Population Boom and Economic Busts
I can remember vividly the time I was the third child in a family of five before the cute addition of another baby boy. Instantly, every other member of the household had to make urgent sacrifices. Mother slept for shorter hours to attend to the new baby. Father had to work extra hours to provide additional income to support the family. Older siblings had to cope with additional household chores as circumstances demanded. In a nutshell, a growing population demands for additional socio-economic supports from familial, community and national standpoints.
According to the United Nations Department of Economic and Social Affairs, the world population reached 7.244 billion as of July 2014 and is projected to reach 7.325 billion by July 2015. The UN now says the population of the world will reach 8 billion in 2024.
The likely question on your mind is what is the significance of these statistical data? It is a fact that in business, if you can’t make profit, then at least break even. In the second quarter of 2013 alone, employment outcomes continued to show no improvement in most developing countries as gross domestic product (GDP) growth rates stagnated. According to the World Bank, employment growth took a modest hit, dropping to 0.9 percent, while the unemployment rate barely moved.
In the same period, decreases in employment growth were pronounced in East Asia and Latin America, where employment growth was halved. Meanwhile, Europe and Central Asia present mixed pictures with respect to GDP growth. The employment growth rate remained low throughout the region at 1 per cent.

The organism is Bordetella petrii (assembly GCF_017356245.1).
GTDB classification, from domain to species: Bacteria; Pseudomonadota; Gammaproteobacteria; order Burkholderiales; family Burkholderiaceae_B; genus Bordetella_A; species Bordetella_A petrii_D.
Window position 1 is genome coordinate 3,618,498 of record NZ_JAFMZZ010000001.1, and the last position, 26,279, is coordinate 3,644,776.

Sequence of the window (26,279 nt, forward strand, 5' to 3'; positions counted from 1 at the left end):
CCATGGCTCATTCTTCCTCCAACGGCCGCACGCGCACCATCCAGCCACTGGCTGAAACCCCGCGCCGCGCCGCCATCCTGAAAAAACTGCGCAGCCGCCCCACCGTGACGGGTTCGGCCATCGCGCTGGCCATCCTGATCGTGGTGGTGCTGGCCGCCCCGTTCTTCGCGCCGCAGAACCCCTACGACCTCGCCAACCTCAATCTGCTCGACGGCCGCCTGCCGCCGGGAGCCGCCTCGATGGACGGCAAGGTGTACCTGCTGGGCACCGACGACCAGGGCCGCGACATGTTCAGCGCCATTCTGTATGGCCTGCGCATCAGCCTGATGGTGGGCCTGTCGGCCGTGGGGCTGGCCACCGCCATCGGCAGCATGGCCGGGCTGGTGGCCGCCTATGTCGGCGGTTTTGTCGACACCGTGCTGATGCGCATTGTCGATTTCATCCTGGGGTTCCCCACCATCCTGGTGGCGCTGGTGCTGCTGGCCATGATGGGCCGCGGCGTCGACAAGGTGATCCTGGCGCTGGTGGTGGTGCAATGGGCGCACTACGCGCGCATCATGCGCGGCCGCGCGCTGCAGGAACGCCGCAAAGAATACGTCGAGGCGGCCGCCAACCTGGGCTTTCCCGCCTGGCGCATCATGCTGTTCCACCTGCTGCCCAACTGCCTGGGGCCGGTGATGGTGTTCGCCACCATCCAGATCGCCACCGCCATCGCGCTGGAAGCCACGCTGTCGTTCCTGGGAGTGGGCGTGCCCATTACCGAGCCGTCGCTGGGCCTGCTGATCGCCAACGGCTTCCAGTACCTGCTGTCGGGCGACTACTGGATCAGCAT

In the Latin America and Caribbean region, GDP growth declined in all countries except Brazil, leading the regional average to drop. The region’s employment growth rate decreased marginally as well with increase in population.
Finally, the South African economy showed signs of further deterioration with increase in human population in the second quarter of 2013 while unemployment rate grew.
Obviously, there is a need for governments all over the world to take responsibility for more job opportunities in millions to cater for the ever growing human population.
Submitted by Olanrewaju Daodu, Task Force member and the founder and principal consultant for Rural Youth Voice of Nigeria. Check out his other guest blogs Africa Series: Young Empowerment & Sustainable Development and The Media’s Role in Sustainable Development.
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